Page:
Nissan CEO Ghosn Defends His Plan for Growth in Electric Cars

Nissan Motor CEO Carlos Ghosn
Nissan Motor CEO Carlos Ghosn speaks at the Detroit Economic Club. Photographer: Jeff Kowalsky/Bloomberg

Nissan Motor Co.’s Chief Executive Officer Carlos Ghosn defended his plan to sell 500,000 electric cars a year by 2012, saying skepticism from analysts and competitors won’t deter him.

“We understand that when you go into innovation or new technology, some people are more bullish and some are more bearish,” Ghosn said yesterday during an event at the Detroit Economic Club. “Five hundred thousand units is only 0.8 percent or 0.9 percent of the car market.”

Ghosn, 56, also CEO of Renault SA, is trying to sell more electric cars through both companies than rivals are planning. General Motors Co. aims to build 45,000 of its Volt electric car, which also uses gasoline, annually by 2012. California-based startup Tesla Motors Inc. has said it will sell about 20,000 of its Model S sedan starting next year.

Yokohama-based Nissan, Japan’s third-biggest carmaker, will begin selling its Leaf electric car in Japan and the U.S. this year. Tax credits and rising fuel prices will spur demand for the $32,780 vehicle, which will cost $25,280 after U.S. subsidies, according to Ghosn.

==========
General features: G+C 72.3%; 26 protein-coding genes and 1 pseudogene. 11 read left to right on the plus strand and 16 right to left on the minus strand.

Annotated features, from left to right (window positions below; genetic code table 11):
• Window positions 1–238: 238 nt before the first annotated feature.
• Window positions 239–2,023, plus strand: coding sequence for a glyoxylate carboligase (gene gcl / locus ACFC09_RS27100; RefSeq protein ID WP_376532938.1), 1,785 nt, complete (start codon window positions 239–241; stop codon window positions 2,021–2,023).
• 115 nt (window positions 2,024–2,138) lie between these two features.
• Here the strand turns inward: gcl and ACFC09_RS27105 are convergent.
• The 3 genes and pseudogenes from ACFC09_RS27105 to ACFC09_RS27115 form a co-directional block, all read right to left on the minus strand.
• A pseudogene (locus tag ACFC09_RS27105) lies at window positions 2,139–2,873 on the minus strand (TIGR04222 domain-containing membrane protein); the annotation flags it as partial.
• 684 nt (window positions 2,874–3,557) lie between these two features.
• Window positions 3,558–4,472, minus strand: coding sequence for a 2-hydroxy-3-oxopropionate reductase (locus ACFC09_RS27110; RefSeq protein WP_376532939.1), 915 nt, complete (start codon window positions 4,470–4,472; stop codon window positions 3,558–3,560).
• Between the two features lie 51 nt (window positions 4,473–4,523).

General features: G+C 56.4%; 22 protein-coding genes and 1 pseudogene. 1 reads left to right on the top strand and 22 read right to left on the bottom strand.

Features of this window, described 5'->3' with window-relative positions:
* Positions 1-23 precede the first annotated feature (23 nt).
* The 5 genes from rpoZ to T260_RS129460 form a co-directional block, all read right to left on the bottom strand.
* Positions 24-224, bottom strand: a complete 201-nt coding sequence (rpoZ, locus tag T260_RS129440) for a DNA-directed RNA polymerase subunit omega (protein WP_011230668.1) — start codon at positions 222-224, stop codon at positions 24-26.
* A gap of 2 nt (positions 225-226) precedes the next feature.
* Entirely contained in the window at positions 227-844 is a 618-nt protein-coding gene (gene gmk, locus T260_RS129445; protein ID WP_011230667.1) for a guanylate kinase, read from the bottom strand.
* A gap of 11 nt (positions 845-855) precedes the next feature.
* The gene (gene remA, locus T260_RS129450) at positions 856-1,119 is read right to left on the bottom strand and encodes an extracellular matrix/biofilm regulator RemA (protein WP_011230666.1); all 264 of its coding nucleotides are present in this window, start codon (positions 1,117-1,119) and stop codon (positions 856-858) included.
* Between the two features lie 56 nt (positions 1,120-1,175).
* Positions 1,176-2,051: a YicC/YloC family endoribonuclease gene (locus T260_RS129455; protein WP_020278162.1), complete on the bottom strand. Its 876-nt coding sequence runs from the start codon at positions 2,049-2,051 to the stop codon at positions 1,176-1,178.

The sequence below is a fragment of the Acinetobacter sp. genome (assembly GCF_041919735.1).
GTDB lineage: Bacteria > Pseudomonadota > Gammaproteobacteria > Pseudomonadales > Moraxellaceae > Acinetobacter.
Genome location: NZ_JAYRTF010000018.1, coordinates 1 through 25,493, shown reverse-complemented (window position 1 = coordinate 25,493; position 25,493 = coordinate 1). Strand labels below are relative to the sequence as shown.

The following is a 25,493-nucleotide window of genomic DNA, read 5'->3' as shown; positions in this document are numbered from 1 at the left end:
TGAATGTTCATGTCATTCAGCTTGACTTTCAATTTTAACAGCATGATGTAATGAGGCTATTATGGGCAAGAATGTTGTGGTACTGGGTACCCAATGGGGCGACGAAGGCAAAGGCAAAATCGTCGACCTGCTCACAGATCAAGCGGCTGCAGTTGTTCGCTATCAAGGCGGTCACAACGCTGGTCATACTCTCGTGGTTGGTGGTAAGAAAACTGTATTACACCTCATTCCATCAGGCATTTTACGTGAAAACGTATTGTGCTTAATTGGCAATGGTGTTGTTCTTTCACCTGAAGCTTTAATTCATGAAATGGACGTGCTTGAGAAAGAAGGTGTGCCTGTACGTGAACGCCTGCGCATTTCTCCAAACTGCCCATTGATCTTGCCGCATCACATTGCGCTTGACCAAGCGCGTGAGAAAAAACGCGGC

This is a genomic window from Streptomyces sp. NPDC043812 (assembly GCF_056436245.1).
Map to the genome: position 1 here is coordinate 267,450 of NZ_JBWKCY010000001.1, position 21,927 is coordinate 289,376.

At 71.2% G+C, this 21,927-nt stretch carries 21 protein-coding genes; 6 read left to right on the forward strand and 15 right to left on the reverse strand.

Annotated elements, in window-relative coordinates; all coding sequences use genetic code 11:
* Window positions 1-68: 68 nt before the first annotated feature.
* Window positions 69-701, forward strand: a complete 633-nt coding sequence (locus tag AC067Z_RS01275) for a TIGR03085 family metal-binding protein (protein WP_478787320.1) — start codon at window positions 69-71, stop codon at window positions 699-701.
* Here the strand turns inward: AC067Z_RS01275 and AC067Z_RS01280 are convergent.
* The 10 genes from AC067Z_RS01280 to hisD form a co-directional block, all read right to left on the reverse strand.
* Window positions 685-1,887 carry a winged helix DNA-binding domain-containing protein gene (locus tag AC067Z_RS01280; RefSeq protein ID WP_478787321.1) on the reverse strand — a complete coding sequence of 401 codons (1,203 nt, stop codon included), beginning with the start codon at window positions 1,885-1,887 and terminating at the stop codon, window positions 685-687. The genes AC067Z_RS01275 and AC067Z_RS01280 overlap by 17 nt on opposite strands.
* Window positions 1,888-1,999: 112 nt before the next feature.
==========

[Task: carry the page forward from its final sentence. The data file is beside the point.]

The car is sold out for 2010, with 13,000 pre-orders in the U.S. and 6,000 in Japan, he said yesterday.

Ghosn’s sales goal isn’t realistic, said James Hall, principal of 2953 Analytics, a Birmingham, Michigan-based consulting firm. The cars are expensive, recharging takes several hours, and the 100-mile range is insufficient for most Americans, he said.

‘No way’

“There is no way Nissan will sell that many unless he has deals to sell to government fleets that we don’t know about,” Hall said. “He has to hope that federal money will move the car.”

Nissan rose 0.8 percent to 652 yen as of 9:30 a.m. in Tokyo trading. The stock has dropped 20 percent in 2010. Renault fell 6.9 percent in Paris yesterday, extending its decline this year to 26 percent.

Ghosn plans to mark the start of construction today at a Nissan battery plant in Smyrna, Tennessee, which is scheduled to open in 2012 and have the capacity to make lithium-ion battery packs for as many as 200,000 vehicles annually.

Renault, based in the Paris suburb of Boulogne-Billancourt, has orders for 115,000 electric cars in Israel and Denmark, Ghosn said. He declined to say over what time period those vehicles would be delivered. Nissan’s Infiniti luxury brand will have an electric car in 2012, he said.

IHS Global Insight, a Lexington, Massachusetts-based research firm, forecasts Nissan will sell 57,000 Leaf cars globally in 2012, rising to 127,000 in 2015.

“What competitors are saying or what analysts are saying won’t change the course of events for us,” Ghosn said.

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